This issue is the proverbial dead horse.
Every PR and social media wonk in America is chiming in on the issue. If you don’t know the issue by now, don’t bother reading this post because I am not going to rehash it. I’ve almost had my fill, or in this case, fil-a.
I’ve been involved (mostly) in some really good, intelligent, non-emotional conversations about the flap online. Mostly with public relations and social business pros from around the country. Many liberal, many conservative; some gay and some straight. Some religious and some agnostic.
The one thing I have been repeating and reminding everyone who is jumping onto the “this makes a great case study” bandwagon is this: Chick-fil-A, whether you agree with them or not, is sticking to its corporate values which have not changed since the founding of the company. Why would anyone be surprised. The righteous indignation from folks on both sides of the argument are so hollow I’m pretty sure their intellectual dishonesty will set back debate yet again in this country. This is a tailor-made activist driven crisis. Brands should take notice not for the steps the company did or did not take, but instead should understand that at anytime, activist groups can hijack your brand and do some damage no matter what the issue is.
It’s also ironic that folks like us (PR and social business pros) preach to corporate executives to be honest, open, and transparent. Hell, we even tell them to make sure they’re being themselves. Then, when they are, if it’s politically incorrect, or doesn’t skew a certain way, we crucify them. Are we jackals or professionals? Let’s walk the talk ladies and gentlemen.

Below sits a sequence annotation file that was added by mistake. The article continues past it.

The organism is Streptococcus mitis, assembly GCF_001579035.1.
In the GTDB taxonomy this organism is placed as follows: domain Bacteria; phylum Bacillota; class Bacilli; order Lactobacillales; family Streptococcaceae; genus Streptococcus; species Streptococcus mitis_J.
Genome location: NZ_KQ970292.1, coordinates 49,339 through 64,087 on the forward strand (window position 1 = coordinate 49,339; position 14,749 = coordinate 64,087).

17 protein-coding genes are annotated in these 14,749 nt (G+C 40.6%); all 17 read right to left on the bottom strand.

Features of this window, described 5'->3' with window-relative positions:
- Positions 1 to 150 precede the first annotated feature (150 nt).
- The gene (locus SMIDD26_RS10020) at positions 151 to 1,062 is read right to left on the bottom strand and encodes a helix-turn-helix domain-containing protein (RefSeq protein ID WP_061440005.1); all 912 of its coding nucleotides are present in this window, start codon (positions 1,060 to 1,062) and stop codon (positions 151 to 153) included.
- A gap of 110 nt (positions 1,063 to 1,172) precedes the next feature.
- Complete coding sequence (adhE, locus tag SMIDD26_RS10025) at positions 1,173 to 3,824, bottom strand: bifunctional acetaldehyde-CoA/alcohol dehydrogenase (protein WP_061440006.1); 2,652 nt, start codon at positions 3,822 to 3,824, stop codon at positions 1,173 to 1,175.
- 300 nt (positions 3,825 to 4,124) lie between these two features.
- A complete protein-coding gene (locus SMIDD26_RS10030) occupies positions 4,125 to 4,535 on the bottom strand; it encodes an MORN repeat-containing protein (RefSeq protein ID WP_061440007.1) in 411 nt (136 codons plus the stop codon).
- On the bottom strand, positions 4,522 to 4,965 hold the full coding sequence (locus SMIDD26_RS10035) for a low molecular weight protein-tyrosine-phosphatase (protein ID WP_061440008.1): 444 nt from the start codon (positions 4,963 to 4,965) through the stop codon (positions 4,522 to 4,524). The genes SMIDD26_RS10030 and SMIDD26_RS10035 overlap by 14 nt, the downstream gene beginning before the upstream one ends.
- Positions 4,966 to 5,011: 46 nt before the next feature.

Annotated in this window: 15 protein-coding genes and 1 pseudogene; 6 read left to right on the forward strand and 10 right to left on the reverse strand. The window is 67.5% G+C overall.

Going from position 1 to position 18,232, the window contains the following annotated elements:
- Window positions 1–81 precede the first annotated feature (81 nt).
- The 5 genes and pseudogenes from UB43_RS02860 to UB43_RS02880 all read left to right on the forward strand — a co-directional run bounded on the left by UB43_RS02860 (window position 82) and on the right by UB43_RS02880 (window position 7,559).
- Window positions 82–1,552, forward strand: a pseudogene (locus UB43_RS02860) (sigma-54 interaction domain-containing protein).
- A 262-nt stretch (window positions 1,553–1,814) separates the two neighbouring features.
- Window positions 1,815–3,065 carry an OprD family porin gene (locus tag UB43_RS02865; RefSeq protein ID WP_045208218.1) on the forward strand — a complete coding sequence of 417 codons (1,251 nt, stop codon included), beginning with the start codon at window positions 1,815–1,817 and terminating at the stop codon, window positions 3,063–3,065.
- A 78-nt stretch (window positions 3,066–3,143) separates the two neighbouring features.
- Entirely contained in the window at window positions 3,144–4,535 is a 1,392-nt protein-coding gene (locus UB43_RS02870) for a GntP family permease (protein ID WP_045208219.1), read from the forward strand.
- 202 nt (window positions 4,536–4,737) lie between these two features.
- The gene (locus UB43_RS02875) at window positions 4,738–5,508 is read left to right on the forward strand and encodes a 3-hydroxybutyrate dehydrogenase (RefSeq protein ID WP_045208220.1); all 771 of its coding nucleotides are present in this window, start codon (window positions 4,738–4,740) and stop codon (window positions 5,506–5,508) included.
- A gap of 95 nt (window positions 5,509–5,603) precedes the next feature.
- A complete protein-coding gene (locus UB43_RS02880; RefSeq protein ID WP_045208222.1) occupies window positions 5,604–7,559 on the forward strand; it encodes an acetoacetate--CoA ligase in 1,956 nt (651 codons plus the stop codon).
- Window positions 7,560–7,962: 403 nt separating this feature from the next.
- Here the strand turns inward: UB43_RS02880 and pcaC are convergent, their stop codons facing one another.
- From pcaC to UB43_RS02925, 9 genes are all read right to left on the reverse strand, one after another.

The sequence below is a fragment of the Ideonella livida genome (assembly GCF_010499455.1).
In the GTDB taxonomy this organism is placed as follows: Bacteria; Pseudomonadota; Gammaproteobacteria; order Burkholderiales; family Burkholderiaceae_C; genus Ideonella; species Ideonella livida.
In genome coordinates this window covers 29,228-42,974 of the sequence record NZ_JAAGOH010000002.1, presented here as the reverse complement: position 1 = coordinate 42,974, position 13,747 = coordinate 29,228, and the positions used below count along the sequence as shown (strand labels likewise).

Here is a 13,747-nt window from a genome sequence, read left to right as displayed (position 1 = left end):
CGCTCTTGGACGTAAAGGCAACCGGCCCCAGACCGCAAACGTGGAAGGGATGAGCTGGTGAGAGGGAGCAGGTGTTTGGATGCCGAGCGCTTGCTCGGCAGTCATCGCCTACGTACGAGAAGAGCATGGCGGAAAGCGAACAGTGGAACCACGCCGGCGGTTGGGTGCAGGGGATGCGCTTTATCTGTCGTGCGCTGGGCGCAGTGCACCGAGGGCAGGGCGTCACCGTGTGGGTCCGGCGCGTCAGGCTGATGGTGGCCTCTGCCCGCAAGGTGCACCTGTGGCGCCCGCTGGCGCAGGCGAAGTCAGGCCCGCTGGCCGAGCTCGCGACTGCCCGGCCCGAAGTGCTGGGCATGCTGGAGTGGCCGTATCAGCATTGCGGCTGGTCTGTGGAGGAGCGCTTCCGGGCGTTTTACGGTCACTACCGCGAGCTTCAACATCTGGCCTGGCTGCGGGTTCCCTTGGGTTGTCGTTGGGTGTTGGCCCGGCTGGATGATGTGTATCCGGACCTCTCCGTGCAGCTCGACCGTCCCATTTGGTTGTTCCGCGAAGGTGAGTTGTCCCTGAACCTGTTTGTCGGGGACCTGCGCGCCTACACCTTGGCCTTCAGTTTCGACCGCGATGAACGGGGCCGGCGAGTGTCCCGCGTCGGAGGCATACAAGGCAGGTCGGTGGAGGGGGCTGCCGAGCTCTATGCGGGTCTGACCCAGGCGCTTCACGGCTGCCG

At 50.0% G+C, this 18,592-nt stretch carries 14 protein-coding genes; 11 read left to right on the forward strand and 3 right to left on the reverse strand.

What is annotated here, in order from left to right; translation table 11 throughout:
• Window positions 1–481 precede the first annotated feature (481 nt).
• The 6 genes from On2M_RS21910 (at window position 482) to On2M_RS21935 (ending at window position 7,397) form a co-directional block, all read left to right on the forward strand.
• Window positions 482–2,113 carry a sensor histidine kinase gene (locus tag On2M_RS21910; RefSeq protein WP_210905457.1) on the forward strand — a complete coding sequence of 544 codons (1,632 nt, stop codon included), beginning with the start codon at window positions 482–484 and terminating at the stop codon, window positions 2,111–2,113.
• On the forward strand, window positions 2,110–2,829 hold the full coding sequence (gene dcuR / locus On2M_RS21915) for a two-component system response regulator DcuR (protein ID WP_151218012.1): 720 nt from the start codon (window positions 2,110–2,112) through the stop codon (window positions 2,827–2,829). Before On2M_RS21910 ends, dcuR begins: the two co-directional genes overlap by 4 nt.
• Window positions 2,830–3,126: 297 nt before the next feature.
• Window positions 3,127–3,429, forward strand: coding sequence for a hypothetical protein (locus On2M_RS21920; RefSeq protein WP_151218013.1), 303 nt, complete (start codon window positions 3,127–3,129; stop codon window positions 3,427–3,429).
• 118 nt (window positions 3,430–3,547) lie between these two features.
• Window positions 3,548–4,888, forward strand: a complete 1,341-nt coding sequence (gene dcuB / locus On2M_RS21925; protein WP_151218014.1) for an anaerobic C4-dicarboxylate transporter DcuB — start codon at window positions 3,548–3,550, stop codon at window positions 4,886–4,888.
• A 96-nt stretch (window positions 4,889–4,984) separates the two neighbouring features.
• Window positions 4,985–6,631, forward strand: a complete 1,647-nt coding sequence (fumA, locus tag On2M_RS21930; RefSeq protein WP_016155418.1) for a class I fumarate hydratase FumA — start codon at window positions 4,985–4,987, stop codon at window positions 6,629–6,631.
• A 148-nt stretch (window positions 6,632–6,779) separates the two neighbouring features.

This post isn’t to defend or rebut the gay marriage argument. I’m not entering that fray because I tend (in recent years) to keep my own views to myself. There’s something to be said for just shutting your mouth once in a while. If you know me, you know I have strong beliefs but I’ve grown and learned from sometimes opening my mouth too much. I have no desire to “convince” the populace to agree with me.
I support anyone who decides they don’t want to spend money with brands who support (or don’t support) causes important to them. We live in a free market society – you can spend your money wherever you want with whomever you want. So those who are upset at Chick-fil-a over this, don’t go there. That’s fine. But that sort of “I’ll only spend my money with brands/businesses that support my causes and political views” is a very, very slippery slope. If you’re going to be that values driven with your commerce, you better start doing hours of research over where the companies you do business with spend their energy, money. I have seen lots of folks say they won’t go to these restaurants anymore because of this one issue. But I’d be interested to see if they are as upset and stop frequenting other businesses who support that point of view.
As I said in some Twitter and Facebook posts: if you only do business with those who have your same world view or belief set, you might find yourself unable to shop or dine anywhere.
The issue of free speech is also front and center here. Some who support gay marriage argue this amounts to “hate” speech or homophobia. Those on the other side say this is an attack on free speech. After all, the Reverend Wrights of the world, Rush Limbaugh, Louis Farakhan, Michael Moore – they all say things 50% or more of the poplulation thinks is ludicrous, insulting and inflammatory. Yet not all are treated with the focus and vitriol we’re seeing in this case.
I don’t know about you, but even the people who say things I find disgusting I feel compelled to defend. Freedom of speech in this country (from many fringe factions) has been under attack for decades in this country. This is another example of it, I am afraid.
I’m just sick of the intellectually dishonesty and grandstanding being done by both sides in this case. Stop trying to convince everyone you’re right and wrong and just live your life how you see fit. Let Dan Cathy believes what he wants. If it hurts his business – which I doubt – then he’ll have to deal with that. But it’s his business to run the way he wants.
Even if you don’t agree on his stance.